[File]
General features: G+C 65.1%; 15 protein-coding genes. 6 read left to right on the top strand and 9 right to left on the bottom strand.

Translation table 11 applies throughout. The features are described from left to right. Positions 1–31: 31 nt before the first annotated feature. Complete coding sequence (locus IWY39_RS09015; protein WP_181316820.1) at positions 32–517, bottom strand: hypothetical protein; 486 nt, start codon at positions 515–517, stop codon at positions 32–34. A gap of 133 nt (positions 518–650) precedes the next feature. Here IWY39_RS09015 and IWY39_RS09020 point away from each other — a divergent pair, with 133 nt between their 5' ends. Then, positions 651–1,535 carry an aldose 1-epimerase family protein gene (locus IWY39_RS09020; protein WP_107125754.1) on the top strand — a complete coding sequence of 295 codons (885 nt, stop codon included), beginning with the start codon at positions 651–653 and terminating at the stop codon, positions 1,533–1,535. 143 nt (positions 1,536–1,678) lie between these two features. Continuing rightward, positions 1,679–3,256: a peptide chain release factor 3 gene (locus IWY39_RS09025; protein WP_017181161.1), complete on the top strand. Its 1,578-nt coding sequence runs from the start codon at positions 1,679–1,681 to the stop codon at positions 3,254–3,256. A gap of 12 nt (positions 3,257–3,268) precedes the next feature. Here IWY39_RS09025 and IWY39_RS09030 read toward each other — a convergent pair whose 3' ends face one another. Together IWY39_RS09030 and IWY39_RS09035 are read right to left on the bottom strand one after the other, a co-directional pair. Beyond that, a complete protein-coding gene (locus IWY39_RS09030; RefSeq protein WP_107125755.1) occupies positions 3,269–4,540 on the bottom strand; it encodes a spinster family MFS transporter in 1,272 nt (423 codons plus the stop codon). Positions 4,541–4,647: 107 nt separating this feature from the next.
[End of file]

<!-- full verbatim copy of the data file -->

General features: G+C 65.1%; 15 protein-coding genes. 6 read left to right on the top strand and 9 right to left on the bottom strand.

Translation table 11 applies throughout. The features are described from left to right. Positions 1–31: 31 nt before the first annotated feature. Complete coding sequence (locus IWY39_RS09015; protein WP_181316820.1) at positions 32–517, bottom strand: hypothetical protein; 486 nt, start codon at positions 515–517, stop codon at positions 32–34. A gap of 133 nt (positions 518–650) precedes the next feature. Here IWY39_RS09015 and IWY39_RS09020 point away from each other — a divergent pair, with 133 nt between their 5' ends. Then, positions 651–1,535 carry an aldose 1-epimerase family protein gene (locus IWY39_RS09020; protein WP_107125754.1) on the top strand — a complete coding sequence of 295 codons (885 nt, stop codon included), beginning with the start codon at positions 651–653 and terminating at the stop codon, positions 1,533–1,535. 143 nt (positions 1,536–1,678) lie between these two features. Continuing rightward, positions 1,679–3,256: a peptide chain release factor 3 gene (locus IWY39_RS09025; protein WP_017181161.1), complete on the top strand. Its 1,578-nt coding sequence runs from the start codon at positions 1,679–1,681 to the stop codon at positions 3,254–3,256. A gap of 12 nt (positions 3,257–3,268) precedes the next feature. Here IWY39_RS09025 and IWY39_RS09030 read toward each other — a convergent pair whose 3' ends face one another. Together IWY39_RS09030 and IWY39_RS09035 are read right to left on the bottom strand one after the other, a co-directional pair. Beyond that, a complete protein-coding gene (locus IWY39_RS09030; RefSeq protein WP_107125755.1) occupies positions 3,269–4,540 on the bottom strand; it encodes a spinster family MFS transporter in 1,272 nt (423 codons plus the stop codon). Positions 4,541–4,647: 107 nt separating this feature from the next.